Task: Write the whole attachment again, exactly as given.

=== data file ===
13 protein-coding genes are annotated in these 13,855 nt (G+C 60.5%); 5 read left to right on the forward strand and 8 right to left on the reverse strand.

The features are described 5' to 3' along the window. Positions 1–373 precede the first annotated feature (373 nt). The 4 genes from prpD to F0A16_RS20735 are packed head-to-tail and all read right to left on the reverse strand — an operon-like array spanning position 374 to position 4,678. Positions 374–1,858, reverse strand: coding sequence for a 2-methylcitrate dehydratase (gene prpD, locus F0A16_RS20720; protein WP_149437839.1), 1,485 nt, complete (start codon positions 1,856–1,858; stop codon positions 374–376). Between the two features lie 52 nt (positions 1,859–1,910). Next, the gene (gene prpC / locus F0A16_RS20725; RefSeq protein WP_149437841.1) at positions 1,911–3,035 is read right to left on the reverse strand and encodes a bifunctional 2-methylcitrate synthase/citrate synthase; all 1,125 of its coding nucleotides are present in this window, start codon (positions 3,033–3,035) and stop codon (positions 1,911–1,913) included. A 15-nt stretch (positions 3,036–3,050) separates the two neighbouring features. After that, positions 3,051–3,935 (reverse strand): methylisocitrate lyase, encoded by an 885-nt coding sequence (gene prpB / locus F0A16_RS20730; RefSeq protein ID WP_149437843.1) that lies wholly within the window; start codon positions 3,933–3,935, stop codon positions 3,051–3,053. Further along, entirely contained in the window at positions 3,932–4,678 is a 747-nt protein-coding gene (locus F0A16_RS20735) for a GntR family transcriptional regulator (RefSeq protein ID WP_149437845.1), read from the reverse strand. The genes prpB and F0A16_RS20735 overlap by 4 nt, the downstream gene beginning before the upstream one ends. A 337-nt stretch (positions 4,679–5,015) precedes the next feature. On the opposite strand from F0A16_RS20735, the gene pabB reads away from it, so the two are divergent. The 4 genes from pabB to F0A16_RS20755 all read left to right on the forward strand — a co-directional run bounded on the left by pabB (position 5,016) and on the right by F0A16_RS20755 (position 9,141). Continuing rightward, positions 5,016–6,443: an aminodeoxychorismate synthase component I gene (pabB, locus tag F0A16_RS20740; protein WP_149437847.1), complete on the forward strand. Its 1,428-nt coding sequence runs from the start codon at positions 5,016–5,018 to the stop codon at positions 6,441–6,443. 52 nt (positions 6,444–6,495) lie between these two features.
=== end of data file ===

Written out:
13 protein-coding genes are annotated in these 13,855 nt (G+C 60.5%); 5 read left to right on the forward strand and 8 right to left on the reverse strand.

The features are described 5' to 3' along the window. Positions 1–373 precede the first annotated feature (373 nt). The 4 genes from prpD to F0A16_RS20735 are packed head-to-tail and all read right to left on the reverse strand — an operon-like array spanning position 374 to position 4,678. Positions 374–1,858, reverse strand: coding sequence for a 2-methylcitrate dehydratase (gene prpD, locus F0A16_RS20720; protein WP_149437839.1), 1,485 nt, complete (start codon positions 1,856–1,858; stop codon positions 374–376). Between the two features lie 52 nt (positions 1,859–1,910). Next, the gene (gene prpC / locus F0A16_RS20725; RefSeq protein WP_149437841.1) at positions 1,911–3,035 is read right to left on the reverse strand and encodes a bifunctional 2-methylcitrate synthase/citrate synthase; all 1,125 of its coding nucleotides are present in this window, start codon (positions 3,033–3,035) and stop codon (positions 1,911–1,913) included. A 15-nt stretch (positions 3,036–3,050) separates the two neighbouring features. After that, positions 3,051–3,935 (reverse strand): methylisocitrate lyase, encoded by an 885-nt coding sequence (gene prpB / locus F0A16_RS20730; RefSeq protein ID WP_149437843.1) that lies wholly within the window; start codon positions 3,933–3,935, stop codon positions 3,051–3,053. Further along, entirely contained in the window at positions 3,932–4,678 is a 747-nt protein-coding gene (locus F0A16_RS20735) for a GntR family transcriptional regulator (RefSeq protein ID WP_149437845.1), read from the reverse strand. The genes prpB and F0A16_RS20735 overlap by 4 nt, the downstream gene beginning before the upstream one ends. A 337-nt stretch (positions 4,679–5,015) precedes the next feature. On the opposite strand from F0A16_RS20735, the gene pabB reads away from it, so the two are divergent. The 4 genes from pabB to F0A16_RS20755 all read left to right on the forward strand — a co-directional run bounded on the left by pabB (position 5,016) and on the right by F0A16_RS20755 (position 9,141). Continuing rightward, positions 5,016–6,443: an aminodeoxychorismate synthase component I gene (pabB, locus tag F0A16_RS20740; protein WP_149437847.1), complete on the forward strand. Its 1,428-nt coding sequence runs from the start codon at positions 5,016–5,018 to the stop codon at positions 6,441–6,443. 52 nt (positions 6,444–6,495) lie between these two features.